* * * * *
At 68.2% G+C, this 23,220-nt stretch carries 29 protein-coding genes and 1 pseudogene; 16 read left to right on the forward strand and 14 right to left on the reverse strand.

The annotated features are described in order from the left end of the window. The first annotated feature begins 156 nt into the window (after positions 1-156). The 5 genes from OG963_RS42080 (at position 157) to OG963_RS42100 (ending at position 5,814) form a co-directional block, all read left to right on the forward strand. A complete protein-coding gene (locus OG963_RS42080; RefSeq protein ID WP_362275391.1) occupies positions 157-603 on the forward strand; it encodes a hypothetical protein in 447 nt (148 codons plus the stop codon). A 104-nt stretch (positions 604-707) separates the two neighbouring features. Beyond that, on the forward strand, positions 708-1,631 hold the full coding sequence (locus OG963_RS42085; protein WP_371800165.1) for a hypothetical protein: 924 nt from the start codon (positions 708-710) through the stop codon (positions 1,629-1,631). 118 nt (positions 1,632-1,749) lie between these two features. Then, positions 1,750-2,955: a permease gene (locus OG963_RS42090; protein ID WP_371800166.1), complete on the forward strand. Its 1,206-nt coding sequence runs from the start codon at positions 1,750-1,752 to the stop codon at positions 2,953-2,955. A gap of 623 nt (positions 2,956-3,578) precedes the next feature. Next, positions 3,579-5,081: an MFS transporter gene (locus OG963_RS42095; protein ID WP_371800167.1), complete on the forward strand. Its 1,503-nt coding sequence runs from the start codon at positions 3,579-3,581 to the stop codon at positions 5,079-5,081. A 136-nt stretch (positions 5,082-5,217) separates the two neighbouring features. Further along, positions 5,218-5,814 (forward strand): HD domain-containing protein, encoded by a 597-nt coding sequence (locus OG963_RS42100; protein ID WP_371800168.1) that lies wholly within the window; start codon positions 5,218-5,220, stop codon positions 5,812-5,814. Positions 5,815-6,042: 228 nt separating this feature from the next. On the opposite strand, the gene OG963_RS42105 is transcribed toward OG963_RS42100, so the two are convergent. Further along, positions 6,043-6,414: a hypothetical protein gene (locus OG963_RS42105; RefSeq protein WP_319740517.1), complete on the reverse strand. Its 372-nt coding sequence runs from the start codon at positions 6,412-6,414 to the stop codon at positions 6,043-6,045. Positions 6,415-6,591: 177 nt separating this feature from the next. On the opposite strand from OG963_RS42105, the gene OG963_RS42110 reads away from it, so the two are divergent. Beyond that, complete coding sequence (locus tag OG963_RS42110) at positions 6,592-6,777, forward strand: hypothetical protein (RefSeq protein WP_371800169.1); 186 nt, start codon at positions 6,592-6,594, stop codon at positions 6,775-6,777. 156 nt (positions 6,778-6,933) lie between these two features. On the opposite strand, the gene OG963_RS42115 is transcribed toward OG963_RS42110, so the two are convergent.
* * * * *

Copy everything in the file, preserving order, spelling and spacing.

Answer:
At 68.2% G+C, this 23,220-nt stretch carries 29 protein-coding genes and 1 pseudogene; 16 read left to right on the forward strand and 14 right to left on the reverse strand.

The annotated features are described in order from the left end of the window. The first annotated feature begins 156 nt into the window (after positions 1-156). The 5 genes from OG963_RS42080 (at position 157) to OG963_RS42100 (ending at position 5,814) form a co-directional block, all read left to right on the forward strand. A complete protein-coding gene (locus OG963_RS42080; RefSeq protein ID WP_362275391.1) occupies positions 157-603 on the forward strand; it encodes a hypothetical protein in 447 nt (148 codons plus the stop codon). A 104-nt stretch (positions 604-707) separates the two neighbouring features. Beyond that, on the forward strand, positions 708-1,631 hold the full coding sequence (locus OG963_RS42085; protein WP_371800165.1) for a hypothetical protein: 924 nt from the start codon (positions 708-710) through the stop codon (positions 1,629-1,631). 118 nt (positions 1,632-1,749) lie between these two features. Then, positions 1,750-2,955: a permease gene (locus OG963_RS42090; protein ID WP_371800166.1), complete on the forward strand. Its 1,206-nt coding sequence runs from the start codon at positions 1,750-1,752 to the stop codon at positions 2,953-2,955. A gap of 623 nt (positions 2,956-3,578) precedes the next feature. Next, positions 3,579-5,081: an MFS transporter gene (locus OG963_RS42095; protein ID WP_371800167.1), complete on the forward strand. Its 1,503-nt coding sequence runs from the start codon at positions 3,579-3,581 to the stop codon at positions 5,079-5,081. A 136-nt stretch (positions 5,082-5,217) separates the two neighbouring features. Further along, positions 5,218-5,814 (forward strand): HD domain-containing protein, encoded by a 597-nt coding sequence (locus OG963_RS42100; protein ID WP_371800168.1) that lies wholly within the window; start codon positions 5,218-5,220, stop codon positions 5,812-5,814. Positions 5,815-6,042: 228 nt separating this feature from the next. On the opposite strand, the gene OG963_RS42105 is transcribed toward OG963_RS42100, so the two are convergent. Further along, positions 6,043-6,414: a hypothetical protein gene (locus OG963_RS42105; RefSeq protein WP_319740517.1), complete on the reverse strand. Its 372-nt coding sequence runs from the start codon at positions 6,412-6,414 to the stop codon at positions 6,043-6,045. Positions 6,415-6,591: 177 nt separating this feature from the next. On the opposite strand from OG963_RS42105, the gene OG963_RS42110 reads away from it, so the two are divergent. Beyond that, complete coding sequence (locus tag OG963_RS42110) at positions 6,592-6,777, forward strand: hypothetical protein (RefSeq protein WP_371800169.1); 186 nt, start codon at positions 6,592-6,594, stop codon at positions 6,775-6,777. 156 nt (positions 6,778-6,933) lie between these two features. On the opposite strand, the gene OG963_RS42115 is transcribed toward OG963_RS42110, so the two are convergent.